Transitions are always difficult for divorced families, as new schedules and obligations can disrupt mutually agreed-upon rules and practices. Just like summer break, the start of the school year can create issues and questions for parents who are separated or divorced. Below are some tips to help divorced parents minimize the stress and confusion that often accompany the start of the school year. Here are four to consider discussing with your ex.
Let the Teachers Know
In order to curtail any confusion and avoid misconceptions, separated or divorced parents should inform teachers (especially those of elementary and middle school-aged children) about their family situation. Ideally, this should be done via email or phone before the start of the school year so the teacher is told well in advance rather than on the first day of school. The discussion might involve explaining that your children live in two different households (which is why they sometimes need to bring extra clothes to school), as well as why different people are picking them up each day. You should also be sure to notify the teachers about any step-parents that are involved in the lives of the children. Letting the teachers know your situation ahead of time can also help them plan ahead for any school projects that might not work with a blended family, saving your child hurt feelings or embarrassment.
Split the Cost of Supplies
Unless you have an arrangement already worked out, it is best to split the cost of school supplies right down the middle. Though it may seem like a petty reason for separated or divorced parents to argue, the cost of school supplies can really add up, especially if you have multiple children. Not discussing this issue ahead of time could lead to problems and disagreements in the future. I suggest reviewing the school supply list in advance and determining who will be buying what. Some divorced parents have found a solution by having one parent purchase all of the school supplies, while the other parent purchases one or two back-to-school outfits. Talking this through and making a plan that works for both of you (in advance of the start of school), is the best way to avoid conflict, stress and aggravation.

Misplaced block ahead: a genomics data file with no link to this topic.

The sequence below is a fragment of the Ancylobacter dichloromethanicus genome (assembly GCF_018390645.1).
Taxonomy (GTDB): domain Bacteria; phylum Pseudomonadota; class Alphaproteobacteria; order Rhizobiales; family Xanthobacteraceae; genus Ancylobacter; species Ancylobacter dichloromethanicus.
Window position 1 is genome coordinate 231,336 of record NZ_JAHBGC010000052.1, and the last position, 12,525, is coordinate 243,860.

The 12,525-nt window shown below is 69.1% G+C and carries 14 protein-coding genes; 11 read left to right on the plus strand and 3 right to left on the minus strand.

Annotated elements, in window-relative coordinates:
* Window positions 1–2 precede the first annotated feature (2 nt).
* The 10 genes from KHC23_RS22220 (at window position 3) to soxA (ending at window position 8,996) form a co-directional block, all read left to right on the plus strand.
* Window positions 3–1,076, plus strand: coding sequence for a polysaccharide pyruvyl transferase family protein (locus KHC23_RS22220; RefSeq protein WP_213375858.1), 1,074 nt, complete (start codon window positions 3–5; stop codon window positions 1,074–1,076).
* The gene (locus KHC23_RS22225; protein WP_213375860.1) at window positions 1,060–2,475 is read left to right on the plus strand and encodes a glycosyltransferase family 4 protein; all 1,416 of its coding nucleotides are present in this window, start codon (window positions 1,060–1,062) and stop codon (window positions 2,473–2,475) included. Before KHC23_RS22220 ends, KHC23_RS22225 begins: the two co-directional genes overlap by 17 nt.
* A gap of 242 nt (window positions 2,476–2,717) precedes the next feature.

Share School Responsibilities
Unless you have a very antagonistic relationship with your ex, you should try to attend important school events together. This includes things like dropping your kids off on the first day of school, attending band or orchestra concerts, cheering at sporting events, and visiting the teacher for parent-teacher conferences. It is important that you both feel like you are in the loop, and that your children feel you are both equally interested in their academic success and extracurricular activities. If you really can’t stand to be around each other, try to alternate attending events every-other time. But, for the sake of the children, I strongly suggest putting your feelings aside and doing what’s right for the kids. Having both parents in attendance for these important school milestones is what’s best for them.
Keep Each Other Up-to-Date
Remember, your ex has just as much of a right as you do to know what is going on with your children at school. A good way to keep each other informed is to start a shared spread sheet specifically for school-related topics. If your children are old enough and have their own phone, you can create a group text message so all of you can communicate with each other. Or consider staring a group email. Not informing your ex of important school events will only cause greater problems for you and your children, so come up with a communication plan that works for all of you and avoid unnecessary conflict.
It is my hope that these suggestions will help make the back-to-school season as easy and stress-free as possible for you and your family.